I’ve seen some writeups that talk about this show is about the journey of finding oneself. I didn’t see that. I saw it more about the collateral damage that happens as someone tries to face the truth about themselves. I’ve seen some summaries of the show that characterize the women as shrews. I didn’t see that either: I saw women standing up for what they wanted in a relationship. To some men, women standing up for what they want is perceived as shrew-ish, but is it in reality? This in someway is the central problem with the story: Marvin is a child who is fighting growing up into himself: children have trouble knowing what is right for them, and often don’t care about the damage that happens around them.
With respect to the title: My wife points out that children wear short pants; adults wear trousers. At the beginning of the play, Marvin wants to wear the trousers, but can only pretend. By the end, he has grown into the trousers.
When I saw Falsettos for the first time, my reaction was eh. When I saw it over the summer, my reaction was interesting period piece, but eh. As for In Trousers: it was consistent: this explains Marvin, but … eh.
As the wife, Tal Fox (FB) was strong. We’ve seen Fox before at the dear departed Chromolume Theatre. She is a strong performer and a strong singer, and brought great characterization to “I’m Breaking Down” (which was originally part of In Trousers and later shifted to Falsettos). I enjoyed her performance, although my wife commented that at times she overpowered the music, and at time it overpowered her, but I didn’t hear that.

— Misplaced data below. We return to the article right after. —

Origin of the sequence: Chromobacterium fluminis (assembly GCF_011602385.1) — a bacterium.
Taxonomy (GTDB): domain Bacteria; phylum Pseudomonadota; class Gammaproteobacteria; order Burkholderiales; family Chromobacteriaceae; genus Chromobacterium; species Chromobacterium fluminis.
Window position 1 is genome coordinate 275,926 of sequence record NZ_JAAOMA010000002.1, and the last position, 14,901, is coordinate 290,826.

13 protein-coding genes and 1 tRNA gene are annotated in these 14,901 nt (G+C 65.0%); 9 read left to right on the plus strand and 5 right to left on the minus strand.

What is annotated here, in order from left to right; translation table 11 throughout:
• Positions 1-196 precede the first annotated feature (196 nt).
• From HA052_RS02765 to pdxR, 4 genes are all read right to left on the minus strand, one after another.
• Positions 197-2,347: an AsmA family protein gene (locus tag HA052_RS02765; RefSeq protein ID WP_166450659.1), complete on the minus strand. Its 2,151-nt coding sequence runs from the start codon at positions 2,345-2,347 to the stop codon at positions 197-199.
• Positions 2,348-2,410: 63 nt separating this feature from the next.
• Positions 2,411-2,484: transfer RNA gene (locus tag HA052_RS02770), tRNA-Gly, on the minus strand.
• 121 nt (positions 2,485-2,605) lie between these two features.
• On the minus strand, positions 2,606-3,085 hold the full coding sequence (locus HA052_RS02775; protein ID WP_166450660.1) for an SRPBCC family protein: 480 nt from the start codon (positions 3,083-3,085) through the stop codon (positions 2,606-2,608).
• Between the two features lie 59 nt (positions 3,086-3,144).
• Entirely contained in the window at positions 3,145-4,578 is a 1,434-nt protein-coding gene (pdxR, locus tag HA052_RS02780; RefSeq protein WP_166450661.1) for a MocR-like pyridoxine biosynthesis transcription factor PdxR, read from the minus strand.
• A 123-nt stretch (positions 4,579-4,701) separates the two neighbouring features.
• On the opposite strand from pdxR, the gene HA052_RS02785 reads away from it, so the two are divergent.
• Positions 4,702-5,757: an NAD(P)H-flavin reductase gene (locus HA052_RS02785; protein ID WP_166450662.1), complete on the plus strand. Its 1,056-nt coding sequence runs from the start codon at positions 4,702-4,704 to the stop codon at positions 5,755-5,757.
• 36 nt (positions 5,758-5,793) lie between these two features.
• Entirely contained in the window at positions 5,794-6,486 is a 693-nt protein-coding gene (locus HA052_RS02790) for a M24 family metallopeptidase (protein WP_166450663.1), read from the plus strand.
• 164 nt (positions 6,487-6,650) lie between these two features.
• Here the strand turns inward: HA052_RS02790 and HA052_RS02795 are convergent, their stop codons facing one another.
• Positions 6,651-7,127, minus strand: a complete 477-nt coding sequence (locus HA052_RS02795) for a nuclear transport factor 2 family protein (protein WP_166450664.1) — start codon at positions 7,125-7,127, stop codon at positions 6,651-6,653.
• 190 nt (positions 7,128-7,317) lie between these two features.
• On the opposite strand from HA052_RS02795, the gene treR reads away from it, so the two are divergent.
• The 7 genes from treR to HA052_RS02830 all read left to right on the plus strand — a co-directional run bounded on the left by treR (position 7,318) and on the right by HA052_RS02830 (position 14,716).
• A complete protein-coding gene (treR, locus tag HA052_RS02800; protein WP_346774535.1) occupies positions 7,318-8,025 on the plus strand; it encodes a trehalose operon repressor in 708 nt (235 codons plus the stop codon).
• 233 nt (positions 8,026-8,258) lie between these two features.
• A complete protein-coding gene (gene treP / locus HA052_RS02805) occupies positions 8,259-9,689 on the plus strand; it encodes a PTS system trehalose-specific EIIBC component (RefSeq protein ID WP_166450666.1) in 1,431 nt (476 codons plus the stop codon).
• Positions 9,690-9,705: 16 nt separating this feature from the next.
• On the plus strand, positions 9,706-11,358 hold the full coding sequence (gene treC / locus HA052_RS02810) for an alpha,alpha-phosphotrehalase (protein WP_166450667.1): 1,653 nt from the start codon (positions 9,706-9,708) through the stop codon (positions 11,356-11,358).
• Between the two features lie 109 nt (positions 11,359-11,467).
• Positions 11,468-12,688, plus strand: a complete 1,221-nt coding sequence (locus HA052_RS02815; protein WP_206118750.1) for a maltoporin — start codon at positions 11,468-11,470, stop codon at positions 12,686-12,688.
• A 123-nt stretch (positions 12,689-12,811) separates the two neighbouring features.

For the high school sweetheart, the normal actress (Lea Madda (FB)) was out, and we had the female cover, Brooke Van Grinsven (FB). We’ve seen Van Grinsven before as well, in both Drowsy Chaperone and That Lovin’ Feeling. She had a really strong voice, and captured all the confusion of the character well (and was fun to watch for her expressions).
Lastly, there was Braxton Molinaro (⭐FB) as Marvin. I found Malinaro’s Marvin to be a bit detached: I got the confusion, but not the passion. He had a good singing voice, but didn’t leave the same impression on me as did Fax and Van Grinsven.
Turning to the production and creative side: The minimalist set was designed by Corey Lynn Howe (FB), with costumes by Michael Mullen (FB). Lighting was by Gregory Crafts (FB). My only quibble with the lighting is at times it was flashing between colors too much, which proved distracting. Calliope Weisman (FB), who we knew back in the days when she stage managed at REP East, was the stage manager. In Trousers was produced by Knot Free Productions.
In Trousers continues at the Lounge Theatre through November 3. Tickets are available through BrownPaperTickets; discount tickets may be available through Goldstar. There are some strong performance, and the story provides the missing piece for the Falsettos trilogy, but it is also a bit confusing.